In Abe v. New York University, No. 105985/10, 10950, 10950A, 10950B, 2020 N.Y. Slip Op. 00830, 2020 WL 536162 (N.Y.A.D. 1 Dept., Feb. 04, 2020), the court, inter alia, upheld a jury verdict in defendant’s favor as to plaintiff’s retaliation claim.
In sum, the court found that budget cuts, rather than retaliation for an earlier settlement, was the cause of the elimination of plaintiff’s position.
The court wrote:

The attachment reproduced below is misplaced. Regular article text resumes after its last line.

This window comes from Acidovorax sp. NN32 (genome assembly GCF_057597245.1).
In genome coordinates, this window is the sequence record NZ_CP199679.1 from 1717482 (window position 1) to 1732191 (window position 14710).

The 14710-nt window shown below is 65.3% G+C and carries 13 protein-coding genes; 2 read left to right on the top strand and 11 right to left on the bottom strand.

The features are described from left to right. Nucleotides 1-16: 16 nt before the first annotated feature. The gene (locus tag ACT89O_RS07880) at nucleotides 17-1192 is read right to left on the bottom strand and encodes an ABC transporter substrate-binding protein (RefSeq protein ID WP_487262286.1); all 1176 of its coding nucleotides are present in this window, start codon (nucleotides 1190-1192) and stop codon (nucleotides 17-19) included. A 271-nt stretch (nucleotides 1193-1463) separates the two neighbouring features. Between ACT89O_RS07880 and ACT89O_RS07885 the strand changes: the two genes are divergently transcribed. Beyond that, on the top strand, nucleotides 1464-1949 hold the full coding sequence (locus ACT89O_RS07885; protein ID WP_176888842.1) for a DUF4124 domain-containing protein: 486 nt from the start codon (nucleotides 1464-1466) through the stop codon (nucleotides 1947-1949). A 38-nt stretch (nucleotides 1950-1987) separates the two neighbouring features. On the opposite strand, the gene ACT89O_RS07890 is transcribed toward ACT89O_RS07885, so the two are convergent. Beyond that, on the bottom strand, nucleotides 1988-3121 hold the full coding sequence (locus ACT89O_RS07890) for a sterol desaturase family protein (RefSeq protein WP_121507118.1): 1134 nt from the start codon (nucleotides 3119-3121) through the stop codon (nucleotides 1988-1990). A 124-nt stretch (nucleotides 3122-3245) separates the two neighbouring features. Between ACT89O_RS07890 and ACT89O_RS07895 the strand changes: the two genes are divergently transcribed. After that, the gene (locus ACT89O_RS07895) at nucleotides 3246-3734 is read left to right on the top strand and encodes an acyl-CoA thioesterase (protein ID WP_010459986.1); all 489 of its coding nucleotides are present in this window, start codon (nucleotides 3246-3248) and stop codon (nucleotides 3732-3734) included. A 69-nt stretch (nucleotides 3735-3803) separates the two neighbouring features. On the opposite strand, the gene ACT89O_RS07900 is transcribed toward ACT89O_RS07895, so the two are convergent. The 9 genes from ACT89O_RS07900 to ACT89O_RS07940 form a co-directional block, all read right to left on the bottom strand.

The jury verdict was not against the weight of the evidence. The trial record contains abundant evidence tending to show that defendants decided to eliminate plaintiff’s two part-time positions (darkroom manager and adjunct photography instructor) as part of far-reaching institution-wide budget cuts resorted to in the wake of the post–2008 global financial crisis. Plaintiff was one of seven adjuncts in his department whose positions were cut and one of two adjuncts holding administrative positions that were cut. Moreover, every one of the seven individual defendants testified that the elimination of plaintiff’s positions was not retaliatory and had nothing to do with the 2007 settlement that underpinned his retaliation claim. While there is evidence that could conceivably have supported a verdict for plaintiff, including an internal April 2009 email chain in which New York University employees discussed whether terminating plaintiff would be perceived as “retribution” for the 2007 settlement, a fair interpretation of the evidence supports the verdict that the jury rendered. Plaintiff’s contentions about alleged inaccuracies and contradictions in the testimony of the defense witnesses are unavailing, as the jury weighed the evidence and was entitled to make the credibility and fact-finding determinations it made. [Internal citations omitted.]